J.K. Rowling received a great deal of praise from most quarters for signing a letter condemning the notion of a cultural boycott of Israel. But, according to a Tuesday story in Entertainment Weekly, she undermined her position somewhat by seeming to compare Israelis to the infamous Deatheater villains of her beloved Harry Potter books, according to a Tuesday story in Entertainment Weekly. She used a parable from the books by describing how her wizard character Professor Dumbledore brought the deatheater Severus Snape back to the side of the good in the wizarding world through dialogue to illustrate why she is against a cultural boycott.
Tuesday, October 27, 2015
Astrobotic signs Chilean Google Lunar X Prize team for shared ride to the moon
The Pittsburgh Post-Gazette reported on Tuesday that Astrobotic, a competitor in the Google Lunar X Prize, has added a new customer to the moon launch it is arranging for early 2017. The customer is another X Prize competitor, AngelicvM, a team from Chile. AngelivM proposes to send a rover called Uni to the lunar surface. The Chilean team is the third Lunar X Prize competitor to share the flight, the second being the Japanese team, HAKUTO. A British crowdfunded moon mission called Lunar Mission One that is separate from the X Prize and the Mexican Space Agency rounds out the list of customers sharing the flight.
NASA, China undermine the case for space cooperation by angering Rep. Culberson
It is clear that the current NASA leadership and China are keen to further space cooperation between the latter and the United States. NASA Administrator Charles Bolden has even famously said that the current restrictions on such cooperation are “temporary.” However, as Space Policy Online reported Monday, both the space agency and China have undermined the case for such cooperation by angering Rep. John Culberson, R-Texas, who chairs the House Appropriations subcommittee that funds NASA.
Monday, October 26, 2015
Why is William Daley being so mean to Sarah Palin?
William Daley, former Obama chief of staff and member of the infamous Daley family of Chicago, published an op-ed in the Washington Post Sunday. He accused Sarah Palin, former governor of Alaska, former vice presidential candidate and, apparently, still the most powerful female politician on the planet, of single handedly causing what he calls the Republican Party’s “dysfunction.” Daley apparently means the current struggle between the establishment and conservative wings of the party and the rise of outsider candidates for president such as Donald Trump. Ben Carson, Carly Fiorina, and Ted Cruz.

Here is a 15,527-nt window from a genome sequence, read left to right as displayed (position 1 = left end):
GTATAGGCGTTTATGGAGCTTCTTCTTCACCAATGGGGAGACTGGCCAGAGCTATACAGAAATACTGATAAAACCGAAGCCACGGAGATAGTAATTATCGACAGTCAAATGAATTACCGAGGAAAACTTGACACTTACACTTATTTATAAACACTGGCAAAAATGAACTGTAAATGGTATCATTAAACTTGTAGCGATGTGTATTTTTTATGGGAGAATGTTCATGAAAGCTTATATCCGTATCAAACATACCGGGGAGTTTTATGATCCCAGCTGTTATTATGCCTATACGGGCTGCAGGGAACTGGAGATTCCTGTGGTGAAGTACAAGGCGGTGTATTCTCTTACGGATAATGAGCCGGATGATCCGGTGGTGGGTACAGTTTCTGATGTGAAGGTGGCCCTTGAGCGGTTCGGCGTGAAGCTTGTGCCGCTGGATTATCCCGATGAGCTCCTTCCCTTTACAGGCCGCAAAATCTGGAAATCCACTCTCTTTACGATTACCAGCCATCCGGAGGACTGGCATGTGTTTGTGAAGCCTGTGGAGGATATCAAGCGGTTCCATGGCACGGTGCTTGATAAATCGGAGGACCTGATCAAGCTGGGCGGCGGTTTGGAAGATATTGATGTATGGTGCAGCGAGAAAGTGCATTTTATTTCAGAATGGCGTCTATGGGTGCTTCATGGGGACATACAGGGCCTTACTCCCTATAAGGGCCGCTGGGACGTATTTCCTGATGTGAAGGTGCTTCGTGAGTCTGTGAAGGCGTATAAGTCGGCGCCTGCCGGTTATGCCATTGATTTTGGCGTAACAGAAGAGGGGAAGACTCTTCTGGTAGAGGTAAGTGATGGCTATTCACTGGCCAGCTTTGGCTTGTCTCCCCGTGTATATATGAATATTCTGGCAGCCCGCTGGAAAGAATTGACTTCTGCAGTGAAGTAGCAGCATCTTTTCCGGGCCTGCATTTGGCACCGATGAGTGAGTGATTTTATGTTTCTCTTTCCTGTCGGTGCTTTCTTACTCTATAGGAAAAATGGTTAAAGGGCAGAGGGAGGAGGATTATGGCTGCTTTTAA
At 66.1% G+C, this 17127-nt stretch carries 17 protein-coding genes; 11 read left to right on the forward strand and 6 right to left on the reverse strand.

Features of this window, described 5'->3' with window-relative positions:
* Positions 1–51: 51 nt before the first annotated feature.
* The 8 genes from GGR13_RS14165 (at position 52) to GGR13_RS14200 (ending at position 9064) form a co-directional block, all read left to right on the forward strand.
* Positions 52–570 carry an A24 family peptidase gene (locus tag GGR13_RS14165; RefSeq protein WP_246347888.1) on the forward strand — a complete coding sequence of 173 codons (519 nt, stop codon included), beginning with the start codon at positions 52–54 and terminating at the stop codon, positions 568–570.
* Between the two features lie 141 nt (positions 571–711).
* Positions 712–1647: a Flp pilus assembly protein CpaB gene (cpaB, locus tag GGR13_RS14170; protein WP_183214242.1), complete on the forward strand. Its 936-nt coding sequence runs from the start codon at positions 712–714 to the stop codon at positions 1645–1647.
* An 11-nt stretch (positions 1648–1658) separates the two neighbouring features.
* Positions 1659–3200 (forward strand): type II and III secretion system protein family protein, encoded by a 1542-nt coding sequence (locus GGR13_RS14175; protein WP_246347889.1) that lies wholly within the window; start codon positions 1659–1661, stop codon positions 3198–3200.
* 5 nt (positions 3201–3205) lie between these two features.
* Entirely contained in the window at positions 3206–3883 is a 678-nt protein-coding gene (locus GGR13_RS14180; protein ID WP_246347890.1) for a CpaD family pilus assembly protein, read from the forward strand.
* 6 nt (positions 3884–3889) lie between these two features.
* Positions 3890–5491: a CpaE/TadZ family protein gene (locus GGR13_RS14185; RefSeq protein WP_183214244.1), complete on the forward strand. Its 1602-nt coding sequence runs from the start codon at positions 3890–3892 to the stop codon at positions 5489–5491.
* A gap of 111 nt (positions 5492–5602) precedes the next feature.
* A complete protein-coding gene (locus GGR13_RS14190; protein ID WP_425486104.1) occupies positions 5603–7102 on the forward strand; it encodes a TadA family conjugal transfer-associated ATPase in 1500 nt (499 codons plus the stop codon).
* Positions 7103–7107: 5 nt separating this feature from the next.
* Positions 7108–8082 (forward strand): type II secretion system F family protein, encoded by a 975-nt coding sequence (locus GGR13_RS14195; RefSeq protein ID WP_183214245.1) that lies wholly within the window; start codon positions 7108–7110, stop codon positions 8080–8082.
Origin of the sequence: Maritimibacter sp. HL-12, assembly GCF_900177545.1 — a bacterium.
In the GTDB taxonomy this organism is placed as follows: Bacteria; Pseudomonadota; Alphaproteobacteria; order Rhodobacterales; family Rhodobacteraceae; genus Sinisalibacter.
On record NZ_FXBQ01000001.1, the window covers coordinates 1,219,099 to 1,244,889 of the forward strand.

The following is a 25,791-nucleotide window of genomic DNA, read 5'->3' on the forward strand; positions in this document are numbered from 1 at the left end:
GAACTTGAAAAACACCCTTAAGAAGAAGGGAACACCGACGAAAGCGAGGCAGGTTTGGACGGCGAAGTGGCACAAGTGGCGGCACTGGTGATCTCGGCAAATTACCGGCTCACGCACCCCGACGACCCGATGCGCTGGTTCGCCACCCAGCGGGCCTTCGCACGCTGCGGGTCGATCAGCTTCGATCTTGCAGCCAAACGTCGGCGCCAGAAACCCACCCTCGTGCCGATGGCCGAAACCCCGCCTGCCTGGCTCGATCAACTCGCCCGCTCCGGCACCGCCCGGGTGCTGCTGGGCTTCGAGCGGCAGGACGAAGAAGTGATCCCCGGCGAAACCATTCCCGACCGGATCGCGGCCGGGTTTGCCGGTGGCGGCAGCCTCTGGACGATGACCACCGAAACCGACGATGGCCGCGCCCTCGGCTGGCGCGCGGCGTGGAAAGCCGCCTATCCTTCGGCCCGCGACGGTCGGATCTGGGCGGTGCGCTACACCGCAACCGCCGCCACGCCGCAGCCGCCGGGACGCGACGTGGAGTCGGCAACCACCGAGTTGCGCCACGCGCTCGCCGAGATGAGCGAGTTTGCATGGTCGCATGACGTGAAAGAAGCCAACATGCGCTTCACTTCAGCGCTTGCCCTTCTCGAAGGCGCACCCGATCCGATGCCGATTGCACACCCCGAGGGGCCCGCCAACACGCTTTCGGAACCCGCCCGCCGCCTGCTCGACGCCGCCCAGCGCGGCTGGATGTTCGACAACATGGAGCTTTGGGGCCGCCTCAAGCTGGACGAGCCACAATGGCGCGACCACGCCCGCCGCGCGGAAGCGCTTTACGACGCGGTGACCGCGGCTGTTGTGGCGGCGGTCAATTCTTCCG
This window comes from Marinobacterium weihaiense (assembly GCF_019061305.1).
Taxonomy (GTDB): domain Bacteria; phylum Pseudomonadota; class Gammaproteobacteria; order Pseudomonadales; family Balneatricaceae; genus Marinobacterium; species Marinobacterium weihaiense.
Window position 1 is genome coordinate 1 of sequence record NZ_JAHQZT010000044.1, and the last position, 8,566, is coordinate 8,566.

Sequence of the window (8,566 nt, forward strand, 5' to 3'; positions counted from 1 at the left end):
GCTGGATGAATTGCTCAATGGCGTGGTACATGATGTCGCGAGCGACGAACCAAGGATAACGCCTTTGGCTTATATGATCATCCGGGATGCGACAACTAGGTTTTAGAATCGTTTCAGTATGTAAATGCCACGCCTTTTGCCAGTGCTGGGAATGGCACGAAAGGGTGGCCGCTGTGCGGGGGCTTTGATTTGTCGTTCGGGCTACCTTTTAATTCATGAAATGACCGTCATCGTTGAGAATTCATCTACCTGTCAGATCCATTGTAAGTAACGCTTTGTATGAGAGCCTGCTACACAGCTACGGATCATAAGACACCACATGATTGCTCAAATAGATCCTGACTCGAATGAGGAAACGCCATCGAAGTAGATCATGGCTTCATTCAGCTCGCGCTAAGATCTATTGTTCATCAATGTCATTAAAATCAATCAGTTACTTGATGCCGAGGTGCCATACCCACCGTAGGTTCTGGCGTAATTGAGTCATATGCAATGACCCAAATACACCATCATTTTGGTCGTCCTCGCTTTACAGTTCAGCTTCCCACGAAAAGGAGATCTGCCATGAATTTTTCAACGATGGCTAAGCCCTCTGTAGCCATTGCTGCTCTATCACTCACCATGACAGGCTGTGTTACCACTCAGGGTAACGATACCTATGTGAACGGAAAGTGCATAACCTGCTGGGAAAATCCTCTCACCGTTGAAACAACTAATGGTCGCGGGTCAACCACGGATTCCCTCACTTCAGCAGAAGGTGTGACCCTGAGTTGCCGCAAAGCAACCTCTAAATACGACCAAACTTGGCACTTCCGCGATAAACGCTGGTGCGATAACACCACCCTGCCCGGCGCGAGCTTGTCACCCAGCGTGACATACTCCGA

A real life space botonist comments on the potato garden in 'The Martian'
In the hit movie, “The Martian,” stranded astronaut Mark Watney famously survives on Mars by creating a potato garden using Martian soil mixed in with composted human excrement. According to a Sunday story in CNET, NASA believes that the movie is on the right track as far as astronauts growing their own food on long-duration space missions. However, some caveats exists concerning how the film depicted space agriculture.
Colorado to vote rather to scrap Obamacare in favor of single-payer health care
The good news, according to a Sunday story in the Washington Times, is that voters in Colorado will likely have a chance to get rid of Obamacare in their state thanks to a ballot measure in the 2016 election. The bad news is that the measure will invite Coloradans to impose a government run, single-payer health care system, similar to ones that operate in Canada and Great Britain. The costs, claimed by proponents, will amount to $25 billion a year, to be paid for by a hefty payroll tax increase. Vermont, a far more liberal state than Colorado, toyed with a similar idea but then scrapped it due to its high cost.
Sunday, October 25, 2015
In 'Bridge of Spies' Steven Spielberg and Tom Hanks gets the Cold War right
“Bridge of Spies” is the latest collaboration between Steven Spielberg, one of the greatest living film directors, and Tom Hanks, one of the greatest living actors. The film is also Spielberg’s latest essay at an historical drama. In this case, as with “Lincoln,” “Schindler’s List,” and “Saving Private Ryan,” Spielberg and Hanks hit a home run. The success is made even more remarkable due to the fact that the subject matter, the Cold War, has always been a sore spot for Hollywood, with the 1950s blacklist coloring the film industry’s attitude toward what President Kennedy called “the long, twilight struggle” between the United States and her allies and the Soviet Union.
Bernie Sanders slams Hillary Clinton on Iraq, Keystone, TPP, and gay rights